“The Covid Protection Framework (CPF), including the Red setting, was designed in a pre-Omicron environment, with the vaccine effectiveness against infection, from two doses of the Pfizer vaccine, doing much of the heavy lifting to keep people safe. The arrival of Omicron with its much higher immune escape for people who have not had a booster dose of the vaccine significantly changes the sort of outcomes we can expect from the Red CPF setting. Unless the Red CPF setting is updated, we can expect to see the sort of rapid growth in cases that have occurred in Australia and other countries.
“There is hope that individuals and businesses may choose, of their own accord, to do more than the relatively weak measures that are required of them by the Red CPF setting. For example people choosing to limit the number of contacts they have, and making sure that they are wearing good quality, well fitting masks whenever they leave the house. Or businesses facilitating people to work from home as much as possible and requiring masks in the workplace – including in non-public facing roles. Things like these can help to slow the speed of growth in infections, beyond what would be achieved by the CPF Red setting alone. Official requirements and support will, however, remain important as not all businesses will be inclined to do more than the minimum required of them and not all individuals are in the fortunate financial position of being able to do as much as possible.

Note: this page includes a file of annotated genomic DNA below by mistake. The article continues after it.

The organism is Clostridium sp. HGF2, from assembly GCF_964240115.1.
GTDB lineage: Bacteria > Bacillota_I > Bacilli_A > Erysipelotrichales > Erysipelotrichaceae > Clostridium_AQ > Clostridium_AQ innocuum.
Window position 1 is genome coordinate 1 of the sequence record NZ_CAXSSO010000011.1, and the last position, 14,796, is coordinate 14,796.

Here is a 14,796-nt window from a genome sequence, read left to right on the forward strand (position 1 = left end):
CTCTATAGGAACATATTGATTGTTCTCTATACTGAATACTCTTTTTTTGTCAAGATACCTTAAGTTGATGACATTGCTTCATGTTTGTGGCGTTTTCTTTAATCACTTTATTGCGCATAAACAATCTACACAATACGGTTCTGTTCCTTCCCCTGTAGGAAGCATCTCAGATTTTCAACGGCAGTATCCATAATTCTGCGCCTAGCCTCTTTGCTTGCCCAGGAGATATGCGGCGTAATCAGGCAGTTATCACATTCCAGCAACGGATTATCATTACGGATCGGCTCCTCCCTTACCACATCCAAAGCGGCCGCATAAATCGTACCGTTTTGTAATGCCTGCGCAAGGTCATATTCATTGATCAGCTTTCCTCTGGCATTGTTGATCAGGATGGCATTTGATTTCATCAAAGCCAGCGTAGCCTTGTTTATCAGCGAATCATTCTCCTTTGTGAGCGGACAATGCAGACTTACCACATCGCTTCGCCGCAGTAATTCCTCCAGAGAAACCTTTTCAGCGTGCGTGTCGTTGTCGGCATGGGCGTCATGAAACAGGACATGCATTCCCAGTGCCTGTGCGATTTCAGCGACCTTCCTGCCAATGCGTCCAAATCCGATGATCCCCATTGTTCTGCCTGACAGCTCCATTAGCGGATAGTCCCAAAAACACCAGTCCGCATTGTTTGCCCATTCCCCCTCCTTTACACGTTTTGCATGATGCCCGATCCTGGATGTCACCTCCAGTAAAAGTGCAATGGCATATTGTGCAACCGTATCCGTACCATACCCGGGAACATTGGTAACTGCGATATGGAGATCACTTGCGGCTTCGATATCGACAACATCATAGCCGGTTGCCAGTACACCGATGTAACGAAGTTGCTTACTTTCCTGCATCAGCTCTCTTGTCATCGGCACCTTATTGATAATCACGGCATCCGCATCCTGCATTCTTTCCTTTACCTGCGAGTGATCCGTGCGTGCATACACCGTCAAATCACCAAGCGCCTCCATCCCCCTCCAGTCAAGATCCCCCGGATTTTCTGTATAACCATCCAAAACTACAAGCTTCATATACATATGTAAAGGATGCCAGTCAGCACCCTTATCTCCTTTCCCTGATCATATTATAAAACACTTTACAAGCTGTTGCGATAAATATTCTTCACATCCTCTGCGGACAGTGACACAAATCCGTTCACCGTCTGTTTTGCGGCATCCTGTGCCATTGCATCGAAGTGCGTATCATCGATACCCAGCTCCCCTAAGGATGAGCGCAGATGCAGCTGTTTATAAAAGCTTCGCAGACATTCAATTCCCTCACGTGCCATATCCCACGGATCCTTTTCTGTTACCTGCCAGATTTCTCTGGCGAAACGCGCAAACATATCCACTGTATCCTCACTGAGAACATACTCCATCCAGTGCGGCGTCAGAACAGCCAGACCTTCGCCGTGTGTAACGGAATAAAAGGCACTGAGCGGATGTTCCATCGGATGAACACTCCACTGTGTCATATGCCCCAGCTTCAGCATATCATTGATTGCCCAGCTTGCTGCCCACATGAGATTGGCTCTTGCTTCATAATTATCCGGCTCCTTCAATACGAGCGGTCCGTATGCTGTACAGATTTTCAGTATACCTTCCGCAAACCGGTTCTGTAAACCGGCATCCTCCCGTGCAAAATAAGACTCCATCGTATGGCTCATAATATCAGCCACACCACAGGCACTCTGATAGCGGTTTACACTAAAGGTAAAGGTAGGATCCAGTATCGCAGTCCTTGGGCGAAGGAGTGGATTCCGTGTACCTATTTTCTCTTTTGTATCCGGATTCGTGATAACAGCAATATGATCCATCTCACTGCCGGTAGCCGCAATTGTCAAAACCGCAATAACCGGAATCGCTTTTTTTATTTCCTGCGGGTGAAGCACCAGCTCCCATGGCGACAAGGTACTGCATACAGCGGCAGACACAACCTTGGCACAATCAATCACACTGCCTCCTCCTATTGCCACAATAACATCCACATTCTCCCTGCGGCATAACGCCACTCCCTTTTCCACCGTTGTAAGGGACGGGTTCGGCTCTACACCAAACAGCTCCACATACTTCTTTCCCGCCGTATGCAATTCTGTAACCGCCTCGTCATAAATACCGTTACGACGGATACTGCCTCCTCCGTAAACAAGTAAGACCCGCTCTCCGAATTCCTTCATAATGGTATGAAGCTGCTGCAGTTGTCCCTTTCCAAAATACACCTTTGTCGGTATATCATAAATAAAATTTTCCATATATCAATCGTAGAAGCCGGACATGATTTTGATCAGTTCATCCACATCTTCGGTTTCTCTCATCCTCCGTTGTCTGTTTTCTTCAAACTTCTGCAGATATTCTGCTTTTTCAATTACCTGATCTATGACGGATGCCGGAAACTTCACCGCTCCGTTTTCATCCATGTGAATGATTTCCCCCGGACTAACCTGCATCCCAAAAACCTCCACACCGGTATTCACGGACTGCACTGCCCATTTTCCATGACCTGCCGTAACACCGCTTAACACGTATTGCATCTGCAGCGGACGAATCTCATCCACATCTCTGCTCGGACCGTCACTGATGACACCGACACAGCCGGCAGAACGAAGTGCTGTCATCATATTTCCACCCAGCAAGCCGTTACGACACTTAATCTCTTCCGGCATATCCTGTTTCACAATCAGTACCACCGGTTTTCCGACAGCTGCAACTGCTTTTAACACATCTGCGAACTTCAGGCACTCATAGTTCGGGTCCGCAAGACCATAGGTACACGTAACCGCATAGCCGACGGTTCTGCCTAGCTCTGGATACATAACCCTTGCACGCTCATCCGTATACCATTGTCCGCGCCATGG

“It was good to hear that advice for use of masks is being updated. Good quality (certified), well-fitting masks have a huge role to play in preventing transmission of COVID-19. Vaccine efficacy might wane over time, but masks remain just as effective at preventing airborne transmission as they were for Delta and earlier variants.
“However, while the CPF Red setting still allows up to 100 people to eat and drink together indoors, encouraging better mask use isn’t going to have an effect in environments where they aren’t being worn. Indoor dining is one of the key areas where the CPF could stand to be easily strengthened.